Just a few years ago, when big data was associated primarily with Hadoop, it was like a precocious child fun for adults, but nobody took it seriously. I attended Strata in San Jose this February, and I can see things have changed. Attendance doubled from last year and many of the attendees are the business casual managers not the blue jeaned developers and admins of days gone by. Big data is maturing and nobody takes it lightly anymore.
Most impressive was the data science focus and tracks, with experts like Joe Hellerstein from Trifacta and UC Berkley, and DJ Patil, the United States’ first Chief Data Scientist. Lisa Hammitt from Salesforce gave the best keynote where she posited that emerging systems of engagement would eventually become systems of intelligence through analytics. Brilliant! While I’m gushing, I have to call out to the extraordinary amount of vendor innovation going on in data science, preparation, and real time big data, mostly from startups. Firms like Paxata, Trifacta, Skytree, Dato, WebAction, and Snowflake Software are doing amazing things.
It’s easy to get caught up in the excitement, but then I remember to swallow a reality pill as an analyst, I’m paid to be a bit skeptical.
The reality is that big data has hit those awkward teenage years, where it is both full of promise and pimples. I just published a report, “Brief: Turning Big Data Into Business Insights, 2015.” It gives my outlook for big data in 2015, but for those that don’t have a subscription, here are the high points with some color added from my observations at Strata.
In 2015, The Need To Understand Customers Will Take Precedence
Early big data implementations focused on solutions that were easy for technology management to justify like IT security, fraud recovery, or data warehouse augmentation. In 2015, the drive to understand and serve powerful customers will move big data investments toward customer engagement analytics and toward quickly turning insight into customer action.
Strata observation: The theme of using more data to drive customer insight and engagement was missing except from Lisa Hammitt of Salesforce. Forrester thinks this will be a huge force for big data, especially when you think about the impact that Internet of Things analytics and engagement is going to have. I expect that next year, we will hear much more about this.
Data Hubs Will Evolve To Platforms For Digital Insight
In 2015 the variety of technology and data required for customer engagement analytics, the drive to work in real time, and the explosion of cloud technology will force an evolution in the big data architecture. Instead of a hub, architects will recognize the need for a platform that supports seamlessly turning data to insight and insight to action. Specifically action to engage customers to win, serve, and retain them.
Strata observation: One of my biggest takeaways is the clear lines now drawn between vendors who want you to build everything on Hadoop and those pushing a federated approach. Really interesting were the keynotes on the new open data foundation initiative from IBM and Pivotal Software, and Cloudera’s public decision not to participate. Clearly the former must land on the side of federation and Cloudera (and Hortonworks) are on the data hub/lake-side. Interestingly, MapR Technologies’ Myriad project, bringing YARN and Mesos together, puts them on the federated side as well.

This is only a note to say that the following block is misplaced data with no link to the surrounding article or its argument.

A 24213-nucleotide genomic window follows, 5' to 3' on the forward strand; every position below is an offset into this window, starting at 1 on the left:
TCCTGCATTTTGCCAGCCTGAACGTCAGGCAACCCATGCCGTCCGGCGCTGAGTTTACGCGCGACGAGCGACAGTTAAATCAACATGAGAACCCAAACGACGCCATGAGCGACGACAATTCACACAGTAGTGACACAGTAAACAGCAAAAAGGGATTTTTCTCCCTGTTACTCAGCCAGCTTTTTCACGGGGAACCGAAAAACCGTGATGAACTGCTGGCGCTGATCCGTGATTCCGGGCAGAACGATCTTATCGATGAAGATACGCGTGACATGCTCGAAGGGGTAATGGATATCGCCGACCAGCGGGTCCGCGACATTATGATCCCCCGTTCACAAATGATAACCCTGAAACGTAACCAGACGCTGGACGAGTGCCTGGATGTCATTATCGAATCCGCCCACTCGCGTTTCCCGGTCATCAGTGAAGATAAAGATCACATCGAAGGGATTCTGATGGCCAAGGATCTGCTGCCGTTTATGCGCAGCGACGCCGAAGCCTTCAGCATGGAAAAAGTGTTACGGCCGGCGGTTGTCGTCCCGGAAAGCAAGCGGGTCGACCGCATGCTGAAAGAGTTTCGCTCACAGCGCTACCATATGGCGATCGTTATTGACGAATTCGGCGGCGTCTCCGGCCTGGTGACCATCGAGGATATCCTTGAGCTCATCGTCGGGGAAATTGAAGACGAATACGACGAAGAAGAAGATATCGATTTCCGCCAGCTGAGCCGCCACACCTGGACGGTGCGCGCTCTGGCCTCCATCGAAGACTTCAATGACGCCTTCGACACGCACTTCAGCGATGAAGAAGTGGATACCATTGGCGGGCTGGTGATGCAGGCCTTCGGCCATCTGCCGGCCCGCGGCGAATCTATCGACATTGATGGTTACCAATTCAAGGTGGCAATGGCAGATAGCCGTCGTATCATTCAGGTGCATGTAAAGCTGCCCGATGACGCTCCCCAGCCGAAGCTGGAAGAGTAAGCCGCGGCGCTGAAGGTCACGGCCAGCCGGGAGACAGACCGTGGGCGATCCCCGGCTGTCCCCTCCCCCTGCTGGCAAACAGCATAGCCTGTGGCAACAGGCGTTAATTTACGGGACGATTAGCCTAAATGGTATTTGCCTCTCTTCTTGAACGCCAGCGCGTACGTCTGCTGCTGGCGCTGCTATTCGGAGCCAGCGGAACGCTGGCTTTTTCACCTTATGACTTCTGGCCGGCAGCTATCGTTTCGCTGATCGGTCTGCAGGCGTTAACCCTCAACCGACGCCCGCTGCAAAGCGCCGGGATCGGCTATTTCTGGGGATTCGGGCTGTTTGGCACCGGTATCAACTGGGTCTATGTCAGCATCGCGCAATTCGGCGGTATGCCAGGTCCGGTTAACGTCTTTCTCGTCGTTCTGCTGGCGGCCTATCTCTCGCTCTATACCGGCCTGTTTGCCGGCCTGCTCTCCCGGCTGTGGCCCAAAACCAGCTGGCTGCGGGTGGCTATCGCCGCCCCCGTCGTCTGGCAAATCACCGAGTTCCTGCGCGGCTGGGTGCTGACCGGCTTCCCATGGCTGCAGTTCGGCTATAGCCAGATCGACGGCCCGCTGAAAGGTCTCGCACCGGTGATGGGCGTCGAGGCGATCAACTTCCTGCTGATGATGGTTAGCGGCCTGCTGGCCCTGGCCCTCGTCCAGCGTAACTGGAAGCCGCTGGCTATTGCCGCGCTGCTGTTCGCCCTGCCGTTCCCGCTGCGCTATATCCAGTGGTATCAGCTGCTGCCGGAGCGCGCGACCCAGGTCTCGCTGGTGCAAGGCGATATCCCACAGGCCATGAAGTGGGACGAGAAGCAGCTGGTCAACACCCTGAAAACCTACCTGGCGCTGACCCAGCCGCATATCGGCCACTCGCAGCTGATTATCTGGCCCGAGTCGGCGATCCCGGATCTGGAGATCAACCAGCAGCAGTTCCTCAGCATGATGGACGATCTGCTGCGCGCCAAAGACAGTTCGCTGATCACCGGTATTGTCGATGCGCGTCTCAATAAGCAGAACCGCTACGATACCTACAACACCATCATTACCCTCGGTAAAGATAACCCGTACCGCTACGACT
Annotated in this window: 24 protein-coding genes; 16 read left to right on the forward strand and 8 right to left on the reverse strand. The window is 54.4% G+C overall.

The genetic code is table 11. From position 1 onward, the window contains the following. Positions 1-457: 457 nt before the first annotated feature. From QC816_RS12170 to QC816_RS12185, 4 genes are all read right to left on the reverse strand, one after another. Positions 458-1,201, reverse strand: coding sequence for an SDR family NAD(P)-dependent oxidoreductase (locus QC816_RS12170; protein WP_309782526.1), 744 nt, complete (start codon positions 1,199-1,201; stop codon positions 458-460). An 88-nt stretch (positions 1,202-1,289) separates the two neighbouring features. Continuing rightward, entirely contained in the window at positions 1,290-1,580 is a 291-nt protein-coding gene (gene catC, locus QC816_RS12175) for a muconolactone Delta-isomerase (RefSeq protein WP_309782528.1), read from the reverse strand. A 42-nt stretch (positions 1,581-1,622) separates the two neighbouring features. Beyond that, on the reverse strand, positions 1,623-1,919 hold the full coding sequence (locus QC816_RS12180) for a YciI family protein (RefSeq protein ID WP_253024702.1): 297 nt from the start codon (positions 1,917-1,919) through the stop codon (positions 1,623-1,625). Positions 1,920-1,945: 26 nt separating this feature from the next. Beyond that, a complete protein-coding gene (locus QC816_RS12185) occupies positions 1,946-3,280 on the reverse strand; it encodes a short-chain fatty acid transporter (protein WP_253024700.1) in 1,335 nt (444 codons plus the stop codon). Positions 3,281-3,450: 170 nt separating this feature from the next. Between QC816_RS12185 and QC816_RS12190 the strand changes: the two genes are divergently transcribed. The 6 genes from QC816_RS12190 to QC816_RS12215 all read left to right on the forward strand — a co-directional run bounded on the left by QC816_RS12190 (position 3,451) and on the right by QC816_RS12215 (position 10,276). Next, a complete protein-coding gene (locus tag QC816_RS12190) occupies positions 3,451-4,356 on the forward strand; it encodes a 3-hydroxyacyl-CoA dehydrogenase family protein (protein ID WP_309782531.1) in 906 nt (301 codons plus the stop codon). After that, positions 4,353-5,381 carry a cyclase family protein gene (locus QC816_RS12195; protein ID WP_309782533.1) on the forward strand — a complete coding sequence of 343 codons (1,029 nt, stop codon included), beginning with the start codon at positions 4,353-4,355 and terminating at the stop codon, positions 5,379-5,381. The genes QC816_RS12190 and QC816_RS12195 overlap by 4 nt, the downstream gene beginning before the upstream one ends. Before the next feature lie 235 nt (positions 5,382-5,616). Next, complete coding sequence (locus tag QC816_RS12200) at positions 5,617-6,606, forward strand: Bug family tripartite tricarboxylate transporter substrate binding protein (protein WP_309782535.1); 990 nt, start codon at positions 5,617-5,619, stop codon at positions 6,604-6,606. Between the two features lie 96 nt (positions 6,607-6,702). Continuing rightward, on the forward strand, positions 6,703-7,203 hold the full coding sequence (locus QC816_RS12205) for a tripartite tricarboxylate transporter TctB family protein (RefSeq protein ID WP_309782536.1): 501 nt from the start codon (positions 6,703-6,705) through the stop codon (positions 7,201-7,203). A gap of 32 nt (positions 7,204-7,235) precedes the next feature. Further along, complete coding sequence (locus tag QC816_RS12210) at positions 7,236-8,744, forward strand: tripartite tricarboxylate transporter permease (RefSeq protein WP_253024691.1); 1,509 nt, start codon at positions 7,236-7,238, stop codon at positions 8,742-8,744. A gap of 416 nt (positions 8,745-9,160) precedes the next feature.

Personally I think the federated approach will win, but it will be more like a virtual data hub, with virtualization and distributed data flow orchestration tools pushing and pulling data and materializing views or feeding hubs as close to real-time and on-demand as the technology allows. Another interesting observation from BMC Software developers want the federated approach where they can isolate what they are doing through service APIs and data scientists want the hub approach were all the data is available for experimentation. It remains to be seen were managers with the money will land.
The Big Data Market Will Stay Hot, But Forces Will Exert Pressure On Revenue
About a quarter of firms invested in big data in 2014. However despite this 'smaller than you might think' number, software vendors saw huge growth in their customer bases, and demand for big data services became strong. In 2015, expanding service ambitions, scarce talent, open source, and revenue pressure from the cloud will squeeze vendors who have set high expectations with their investors.
Strata observation: Here is where I need to be a bit of a Debbie Downer.’ In a poll in the data driven business day, a speaker asked how many folks were involved in a big data initiative. About a third of the room held up their hands. He then asked how many folks were getting the benefits they expected, and everyone’s hands went down. I think 2015 is going to be a rough year for big data, but that no one will admit it until 2016. Scarce talent will be made worse by the explosion in technology. This will lead firms to try it via DIY using cheap cloud and open source, which will result in enterprise issues with reliability and security. Meanwhile VCs, who have been pouring money into big data startups for years, will start expecting exits. Add to this the fact that ESVs like IBM, Microsoft, and Oracle have jumped into big data in the cloud, but I suspect their pricing models for pay as you go services are still not completely baked. This means revenue issues for them or unhappy customers who find that it’s not as cheap as they thought.
Welcome to those awkward teenage years of big data, may they end soon so the fun of college can begin.
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